Now You Can Use Your IPhone to Identify Animals, Plants and Places of Interest

If you’ve ever wondered what plant you have on your desk or what breed of dog is jumping on you in the park right now, you don’t have to guess. This is not the 90s. In 2022, we have the technology to point our iPhones at mysterious objects and figure out what they are in seconds – you just need to know how to use it.

This feature is not something you have lived in the dark about for years. Apple only added it to its product suite last year with iOS 15, iPadOS 15, and macOS 12 Mojave. There are other hidden features that most of us don’t know about, like the ability to turn off family members’ alarms on the iPhone with your own iPhone , which have lived quietly in the iOS ecosystem for years, but Visual Look Up just doesn’t exist. one of them.

How to Find a Real World Object Using iPhone

The first thing you need to do is take a picture of the subject you are trying to learn more about, be it a plant, animal, or landmark. If you already have a photo of the item, that works too. Now open the image in the Photos app, then look for the star next to the (i) at the bottom of the screen (you may need to tap the image once for this option to appear).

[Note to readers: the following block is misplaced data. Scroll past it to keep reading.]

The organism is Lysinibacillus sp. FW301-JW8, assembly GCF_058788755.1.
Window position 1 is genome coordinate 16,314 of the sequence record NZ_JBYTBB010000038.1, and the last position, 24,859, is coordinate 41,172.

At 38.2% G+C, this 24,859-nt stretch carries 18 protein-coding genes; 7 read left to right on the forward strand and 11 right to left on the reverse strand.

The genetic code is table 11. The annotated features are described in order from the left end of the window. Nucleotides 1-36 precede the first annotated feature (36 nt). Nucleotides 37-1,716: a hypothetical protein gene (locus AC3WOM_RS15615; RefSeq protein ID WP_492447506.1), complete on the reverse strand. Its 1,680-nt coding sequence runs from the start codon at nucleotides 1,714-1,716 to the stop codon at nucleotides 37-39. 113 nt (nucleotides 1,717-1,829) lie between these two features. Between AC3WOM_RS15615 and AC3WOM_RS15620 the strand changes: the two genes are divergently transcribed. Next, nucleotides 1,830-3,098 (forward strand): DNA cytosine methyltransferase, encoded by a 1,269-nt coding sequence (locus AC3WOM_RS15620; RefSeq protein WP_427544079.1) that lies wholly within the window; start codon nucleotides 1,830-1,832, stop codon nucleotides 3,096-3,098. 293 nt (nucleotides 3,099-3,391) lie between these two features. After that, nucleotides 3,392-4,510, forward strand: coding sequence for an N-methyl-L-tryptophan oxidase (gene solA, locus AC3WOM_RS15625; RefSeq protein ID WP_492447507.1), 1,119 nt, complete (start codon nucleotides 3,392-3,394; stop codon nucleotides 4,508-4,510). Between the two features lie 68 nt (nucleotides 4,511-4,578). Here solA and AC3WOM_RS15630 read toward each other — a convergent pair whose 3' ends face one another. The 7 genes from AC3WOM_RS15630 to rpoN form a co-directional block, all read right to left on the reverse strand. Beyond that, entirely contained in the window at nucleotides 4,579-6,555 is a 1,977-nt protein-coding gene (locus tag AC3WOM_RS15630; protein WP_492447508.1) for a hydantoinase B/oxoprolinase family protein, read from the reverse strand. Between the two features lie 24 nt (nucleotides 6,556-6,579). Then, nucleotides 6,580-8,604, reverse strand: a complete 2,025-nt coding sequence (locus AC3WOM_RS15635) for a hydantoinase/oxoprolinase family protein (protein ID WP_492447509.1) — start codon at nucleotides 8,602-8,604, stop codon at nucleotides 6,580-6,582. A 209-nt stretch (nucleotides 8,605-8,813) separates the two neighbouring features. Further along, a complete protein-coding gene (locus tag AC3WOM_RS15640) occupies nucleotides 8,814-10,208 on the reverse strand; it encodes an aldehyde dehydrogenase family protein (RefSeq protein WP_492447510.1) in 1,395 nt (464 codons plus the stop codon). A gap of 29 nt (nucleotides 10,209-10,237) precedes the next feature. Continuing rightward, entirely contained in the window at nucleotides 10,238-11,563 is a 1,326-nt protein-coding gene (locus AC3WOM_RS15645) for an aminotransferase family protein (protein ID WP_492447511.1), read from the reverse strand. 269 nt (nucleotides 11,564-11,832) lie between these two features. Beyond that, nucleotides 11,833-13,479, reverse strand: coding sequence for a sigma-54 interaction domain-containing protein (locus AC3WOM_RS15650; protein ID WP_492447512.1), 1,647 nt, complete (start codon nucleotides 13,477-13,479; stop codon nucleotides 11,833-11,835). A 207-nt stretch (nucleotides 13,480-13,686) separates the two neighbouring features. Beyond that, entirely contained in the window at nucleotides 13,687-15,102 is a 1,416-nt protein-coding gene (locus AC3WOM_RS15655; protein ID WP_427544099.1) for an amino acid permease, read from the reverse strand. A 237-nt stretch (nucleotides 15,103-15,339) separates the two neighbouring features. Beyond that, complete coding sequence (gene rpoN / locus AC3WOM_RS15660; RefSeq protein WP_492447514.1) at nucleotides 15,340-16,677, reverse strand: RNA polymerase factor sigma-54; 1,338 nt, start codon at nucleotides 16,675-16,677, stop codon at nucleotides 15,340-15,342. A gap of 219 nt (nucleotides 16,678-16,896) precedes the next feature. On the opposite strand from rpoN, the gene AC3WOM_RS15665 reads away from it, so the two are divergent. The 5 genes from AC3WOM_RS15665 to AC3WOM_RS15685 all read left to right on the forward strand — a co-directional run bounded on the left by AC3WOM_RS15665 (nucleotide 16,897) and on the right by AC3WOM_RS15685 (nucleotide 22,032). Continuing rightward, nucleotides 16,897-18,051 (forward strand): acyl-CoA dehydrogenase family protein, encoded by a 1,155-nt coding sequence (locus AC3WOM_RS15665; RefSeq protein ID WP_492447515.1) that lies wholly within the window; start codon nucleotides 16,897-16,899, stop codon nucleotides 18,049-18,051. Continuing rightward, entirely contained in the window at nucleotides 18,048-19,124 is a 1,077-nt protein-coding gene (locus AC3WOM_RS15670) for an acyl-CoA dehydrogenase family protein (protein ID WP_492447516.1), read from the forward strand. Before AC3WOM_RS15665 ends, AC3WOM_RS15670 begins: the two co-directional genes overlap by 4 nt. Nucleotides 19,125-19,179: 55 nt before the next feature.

If the (i) has an asterisk attached to it, it means the Photos app can use visual search for that image. If there is no star, then either the object cannot be identified or the image is not good enough to work with.

If there is a star, tap (i). Here you will see the typical advanced information options you would normally use, with one major difference: “Search”. Depending on the theme of the photo, you’ll see different icons and search names. For example, I took a picture of my dog ​​and I see a paw print icon next to the word “Dog”. But that’s not all: Tap Search, and your iPhone will offer the most accurate guess for a dog’s breed. In my case, it was absolutely correct, so I can finally start telling people what kind of dog I have (ugh).

In your results, you’ll see both Siri Knowledge, which points to articles from sources like Wikipedia, and similar images of your subject. If you look at a landmark, you can also see its address, as well as contact information, if applicable.

While the most convenient use case for Visual Look Up is by far the iPhone, you can also use the feature on iPad and Mac. Sure, you’re more likely to take a quick photo of something on your iPhone than on your iPad (and who takes product photos on their Mac?), but if you already have an image on one of those other devices, the (i) button will help you learn more about it.

[ Tom’s Guide ]


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